12. Fred G. Unn

    Fred G. Unn Senior member

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    Glen's has too much wax for such a casual boot IMO. I maybe should have used Bick4 this time but what's done is done.
     
  13. traverscao

    traverscao Senior member

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    The reason for extra wax is 1). some shine (as per reference, for this one) and 2). a lot more protections, which, if these boots are going under weather, is crucial.
     
  14. DWFII

    DWFII Bespoke Boot and Shoemaker Dubiously Honored

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    I don't think that would be much of a factor. GlenKaren conditioner has beeswax, coconut oil and orange oil in it. The beeswax is not as hard as carnuba...it won't shine like carnuba.

    If any wax is going to be used on a casual shoe beeswax is going to be the wax of choice. Waterproofing agents such as Montana Pitch Blend and Obenaufs...both intended for casual/work shoes...are based on beeswax.
     
    2 people like this.
  15. traverscao

    traverscao Senior member

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    Indeed. However, Tapir from Germany was known to used carnauba in their grease. My theory is if a grease contains carnauba it'll brings forth a very tough element resistance barrier, what do you think?

    Side notes: I don't know about you, but unless I am wearing fire fighting boots, the only other leather I'd put Obenauf on is generally sole leather.
     
  16. Kahuna75

    Kahuna75 Senior member

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    I apply a very light coat of obenauf HDLP with my fingers to my horween waxy leather boots, retains the original look of the leather and adds a little protection...very happy with it...second winter doing it...leather is not water beading slathered with the stuff nor do I heat the boots prior or afteralplication.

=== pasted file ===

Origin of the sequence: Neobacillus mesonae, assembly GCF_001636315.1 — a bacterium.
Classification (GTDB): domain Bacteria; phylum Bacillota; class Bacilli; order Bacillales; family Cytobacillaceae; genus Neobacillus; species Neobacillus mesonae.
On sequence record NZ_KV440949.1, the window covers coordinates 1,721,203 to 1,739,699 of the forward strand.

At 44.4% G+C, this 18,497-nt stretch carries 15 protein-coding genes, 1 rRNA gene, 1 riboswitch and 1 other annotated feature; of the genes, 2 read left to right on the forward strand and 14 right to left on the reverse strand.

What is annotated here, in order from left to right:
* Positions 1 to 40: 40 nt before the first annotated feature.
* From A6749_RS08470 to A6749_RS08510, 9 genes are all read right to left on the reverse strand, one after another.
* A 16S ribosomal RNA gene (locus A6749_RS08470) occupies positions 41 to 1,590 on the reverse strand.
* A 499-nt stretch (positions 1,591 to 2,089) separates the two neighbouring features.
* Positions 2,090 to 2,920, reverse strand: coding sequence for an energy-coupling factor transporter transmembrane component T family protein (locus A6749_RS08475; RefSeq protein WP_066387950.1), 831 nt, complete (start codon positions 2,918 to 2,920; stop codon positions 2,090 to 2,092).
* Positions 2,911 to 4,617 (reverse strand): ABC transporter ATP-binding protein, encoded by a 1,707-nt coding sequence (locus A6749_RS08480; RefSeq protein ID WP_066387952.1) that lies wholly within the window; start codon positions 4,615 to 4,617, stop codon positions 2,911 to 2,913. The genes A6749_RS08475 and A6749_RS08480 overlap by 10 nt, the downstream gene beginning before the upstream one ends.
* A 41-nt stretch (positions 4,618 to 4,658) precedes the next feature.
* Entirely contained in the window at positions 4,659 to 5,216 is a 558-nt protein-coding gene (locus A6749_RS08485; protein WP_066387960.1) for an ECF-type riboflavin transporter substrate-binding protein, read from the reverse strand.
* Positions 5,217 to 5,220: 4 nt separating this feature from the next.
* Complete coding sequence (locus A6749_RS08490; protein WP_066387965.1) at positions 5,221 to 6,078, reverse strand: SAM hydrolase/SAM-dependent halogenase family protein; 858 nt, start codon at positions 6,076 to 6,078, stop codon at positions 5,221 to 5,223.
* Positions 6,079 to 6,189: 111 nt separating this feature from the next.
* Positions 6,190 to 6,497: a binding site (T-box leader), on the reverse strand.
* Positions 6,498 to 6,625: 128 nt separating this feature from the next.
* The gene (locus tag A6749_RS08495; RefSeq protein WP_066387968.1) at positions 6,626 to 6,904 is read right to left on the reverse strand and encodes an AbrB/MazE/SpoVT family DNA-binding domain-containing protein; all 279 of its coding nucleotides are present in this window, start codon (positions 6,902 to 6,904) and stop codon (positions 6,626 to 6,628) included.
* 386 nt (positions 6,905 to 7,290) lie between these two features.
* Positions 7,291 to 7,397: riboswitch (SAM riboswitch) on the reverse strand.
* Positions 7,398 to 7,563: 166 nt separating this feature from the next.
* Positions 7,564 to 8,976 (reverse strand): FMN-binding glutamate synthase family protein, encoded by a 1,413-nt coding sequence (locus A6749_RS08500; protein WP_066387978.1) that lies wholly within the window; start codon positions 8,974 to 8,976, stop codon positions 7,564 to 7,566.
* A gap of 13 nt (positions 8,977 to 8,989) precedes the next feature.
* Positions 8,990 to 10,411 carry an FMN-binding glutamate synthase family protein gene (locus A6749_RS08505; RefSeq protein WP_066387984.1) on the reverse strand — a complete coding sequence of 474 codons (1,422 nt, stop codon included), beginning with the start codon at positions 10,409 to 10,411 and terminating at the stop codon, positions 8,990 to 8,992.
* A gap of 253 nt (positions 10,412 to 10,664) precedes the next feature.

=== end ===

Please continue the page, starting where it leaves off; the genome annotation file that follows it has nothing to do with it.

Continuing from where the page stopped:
17. traverscao

    traverscao Senior member

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    Sounds just right, the fingers won't over load it. Once per year application?
     
  18. Kahuna75

    Kahuna75 Senior member

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    Yes just once a year...the key for me was retaining the waxy look...I have seen were people heat their boots in ovens and also soften the hdlp and literally glob it on...I guess some need more waterproofing and it seems to work but it really darkens them and changes the look of the leather too much for me.
     
    1 person likes this.
  19. Tyrone MacStiophain

    Tyrone MacStiophain Senior member

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    Hi all - I'm fairly new to shell cordovan, and just picked up a pair of Church's in great shape, except for a couple of noticeable scuffs on one heel:
    [​IMG]

    I gave them a coat of lexol non-darkening leather dressing, then wrapped a couple of layers of thick t-shirt over a spoon to smooth out the scuffs and the bottoms of the "waves" on the upper, where the skin had gotten a bit rough. Much improved over all, but I rubbed until a rough finish developed around those scuffs on the heel. The rough spot almost felt sticky.
    [​IMG]

    I think the 2nd photo shows that the scuffs are less noticeable, but there is a bit of a rough patch there as well. I switched to just a dry flannel cloth, which seems to have improved it a bit. Can any of you tell me 1) what I did wrong to make this rough spot, and 2) what is the best way to get rid of it?
     
  20. cbfn

    cbfn Senior member

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    I would not have done it with the t-shirt; if you applied any force it's basically like sandpaper. I would just let it rest a couple of days and see if it clears up and then maybe use some wax to seal the shell.